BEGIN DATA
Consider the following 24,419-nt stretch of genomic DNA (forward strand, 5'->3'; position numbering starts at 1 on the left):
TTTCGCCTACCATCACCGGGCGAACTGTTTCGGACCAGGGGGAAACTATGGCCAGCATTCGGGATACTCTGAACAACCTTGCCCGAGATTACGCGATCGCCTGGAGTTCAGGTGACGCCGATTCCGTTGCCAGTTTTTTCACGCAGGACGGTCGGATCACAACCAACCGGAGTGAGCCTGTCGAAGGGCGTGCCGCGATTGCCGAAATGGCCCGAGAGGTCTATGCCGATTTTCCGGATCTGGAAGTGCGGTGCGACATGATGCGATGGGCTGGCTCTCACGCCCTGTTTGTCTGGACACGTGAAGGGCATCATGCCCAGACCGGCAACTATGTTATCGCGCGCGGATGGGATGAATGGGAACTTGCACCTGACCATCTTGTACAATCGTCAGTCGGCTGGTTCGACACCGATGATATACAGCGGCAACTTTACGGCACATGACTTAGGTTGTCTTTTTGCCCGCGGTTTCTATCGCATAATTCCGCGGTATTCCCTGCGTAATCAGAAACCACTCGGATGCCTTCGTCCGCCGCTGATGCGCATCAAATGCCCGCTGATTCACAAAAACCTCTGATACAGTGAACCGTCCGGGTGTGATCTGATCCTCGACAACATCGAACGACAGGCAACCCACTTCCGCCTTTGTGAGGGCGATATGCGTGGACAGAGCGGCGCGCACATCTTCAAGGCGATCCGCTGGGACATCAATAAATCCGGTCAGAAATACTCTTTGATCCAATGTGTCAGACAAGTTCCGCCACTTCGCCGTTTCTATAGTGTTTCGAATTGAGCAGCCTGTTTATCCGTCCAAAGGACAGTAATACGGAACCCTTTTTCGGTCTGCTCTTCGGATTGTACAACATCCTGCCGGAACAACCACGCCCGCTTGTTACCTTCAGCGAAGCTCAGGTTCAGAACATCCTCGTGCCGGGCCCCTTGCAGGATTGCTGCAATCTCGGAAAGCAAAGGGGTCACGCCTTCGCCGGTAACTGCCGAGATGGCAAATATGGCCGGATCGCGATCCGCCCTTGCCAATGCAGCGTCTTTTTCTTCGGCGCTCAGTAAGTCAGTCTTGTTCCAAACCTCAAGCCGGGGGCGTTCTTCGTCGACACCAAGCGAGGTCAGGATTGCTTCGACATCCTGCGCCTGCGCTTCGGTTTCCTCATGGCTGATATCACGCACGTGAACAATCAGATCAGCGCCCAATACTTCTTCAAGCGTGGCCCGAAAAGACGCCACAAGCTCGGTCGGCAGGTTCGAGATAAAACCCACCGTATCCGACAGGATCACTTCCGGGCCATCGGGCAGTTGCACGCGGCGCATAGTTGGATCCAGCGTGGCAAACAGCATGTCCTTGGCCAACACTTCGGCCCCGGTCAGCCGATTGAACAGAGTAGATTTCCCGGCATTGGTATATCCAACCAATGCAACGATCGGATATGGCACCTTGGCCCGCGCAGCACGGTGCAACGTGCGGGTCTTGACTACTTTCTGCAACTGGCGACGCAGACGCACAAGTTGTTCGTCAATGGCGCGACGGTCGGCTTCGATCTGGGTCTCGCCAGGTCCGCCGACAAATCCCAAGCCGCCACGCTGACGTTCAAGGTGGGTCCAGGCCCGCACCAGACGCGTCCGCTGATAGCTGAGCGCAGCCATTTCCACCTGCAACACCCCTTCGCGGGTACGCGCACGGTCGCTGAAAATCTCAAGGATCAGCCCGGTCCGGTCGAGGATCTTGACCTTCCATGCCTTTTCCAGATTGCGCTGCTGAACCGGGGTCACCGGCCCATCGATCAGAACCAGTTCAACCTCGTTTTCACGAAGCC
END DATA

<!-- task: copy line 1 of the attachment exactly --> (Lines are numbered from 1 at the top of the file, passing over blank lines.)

Consider the following 24,419-nt stretch of genomic DNA (forward strand, 5'->3'; position numbering starts at 1 on the left):